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The United States, with its aggressive pandemic aid measures and rapid vaccine rollout, is propelling the world economy, acting as a source of demand in all corners of the globe.

The government has been spending billions, creating booming demand in the United States. As new trade data shows, though, a meaningful share of this money is leaking overseas and going toward imported goods, in what economists call “fiscal leakage.”

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Ultimately, the outlook for the U.S. economy will depend on the ability of other countries to take over as drivers of global demand in the months ahead — a prospect that remains uncertain.

America is buying much more stuff from overseas, as its stimulus-fueled economy revs forward, while the rest of the world has not yet caught up and started buying more U.S. exports. That is why the trade deficit was $68.9 billion in April, which was down from $75 billion in March but far above levels of around $45 billion per month immediately before the pandemic. People are spending their stimulus money on imported furniture, appliances and other goods.

One effect is that the rest of the world is acting as a pressure valve for inflationary forces that are building within American borders. If you think gasoline and lumber prices are high now, imagine if the slow-growing economies of Europe and Japan were recovering at the same breakneck pace as in the United States.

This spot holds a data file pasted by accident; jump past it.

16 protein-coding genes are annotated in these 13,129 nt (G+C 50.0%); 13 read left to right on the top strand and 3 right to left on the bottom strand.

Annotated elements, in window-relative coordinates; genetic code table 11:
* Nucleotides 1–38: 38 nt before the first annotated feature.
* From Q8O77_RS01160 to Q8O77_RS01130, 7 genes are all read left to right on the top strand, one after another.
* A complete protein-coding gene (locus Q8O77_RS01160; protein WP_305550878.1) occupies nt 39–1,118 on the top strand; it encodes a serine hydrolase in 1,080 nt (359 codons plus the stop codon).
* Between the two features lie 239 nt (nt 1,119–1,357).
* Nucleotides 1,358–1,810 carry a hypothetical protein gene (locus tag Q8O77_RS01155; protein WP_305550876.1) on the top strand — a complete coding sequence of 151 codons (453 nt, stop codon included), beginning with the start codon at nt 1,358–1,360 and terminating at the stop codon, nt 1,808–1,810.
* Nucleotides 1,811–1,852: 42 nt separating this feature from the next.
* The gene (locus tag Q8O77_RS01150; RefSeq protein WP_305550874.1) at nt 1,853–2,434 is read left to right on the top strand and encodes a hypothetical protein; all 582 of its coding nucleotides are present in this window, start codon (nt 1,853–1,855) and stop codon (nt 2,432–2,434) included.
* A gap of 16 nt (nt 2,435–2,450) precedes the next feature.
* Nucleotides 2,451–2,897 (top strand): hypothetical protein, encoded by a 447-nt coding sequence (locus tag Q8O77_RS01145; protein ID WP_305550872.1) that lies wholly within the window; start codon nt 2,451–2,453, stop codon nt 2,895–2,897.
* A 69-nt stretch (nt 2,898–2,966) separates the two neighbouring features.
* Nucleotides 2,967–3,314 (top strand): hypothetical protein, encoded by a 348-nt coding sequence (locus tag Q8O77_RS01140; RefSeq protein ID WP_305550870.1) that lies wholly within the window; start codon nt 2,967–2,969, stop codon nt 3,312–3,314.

“Fiscal leakage is inevitable,” said Maurice Obstfeld, a University of California, Berkeley, professor and former chief economist of the International Monetary Fund. “It’s desirable to the extent it will somewhat moderate inflationary pressures. And it’s desirable to the extent that to some degree it helps spur growth in the rest of the world, some of which comes back to help us.”

It reflects a difficult geoeconomic needle the United States is trying to thread. It’s best for everybody if the rest of the world joins the party and is able to power global demand, especially once the U.S. stimulus dollars are largely played out. But if that resurgence is too fast and too strong, it will just make the inflation problems already evident in many markets worse.

Moreover, some of the most effective tools involve global vaccine distribution, not economic policy. Successful vaccination would help get supply and demand, both for physical goods and for tourism and other services, back on track.

The United States typically runs a large trade surplus in services, including software, Hollywood films and banking. But the biggest single area of services exports before the pandemic was international travel.

In the math of global economics, a foreign tourist staying in the United States is essentially purchasing an American services export. Travel exports were only $18 billion in the first four months of 2021, down from $67 billion in the same period of 2019.

Meanwhile, flush U.S. consumers have shifted their spending away from services and toward goods. In the first four months of the year, imports of consumer goods were 29% higher than in 2020, a $57 billion jump.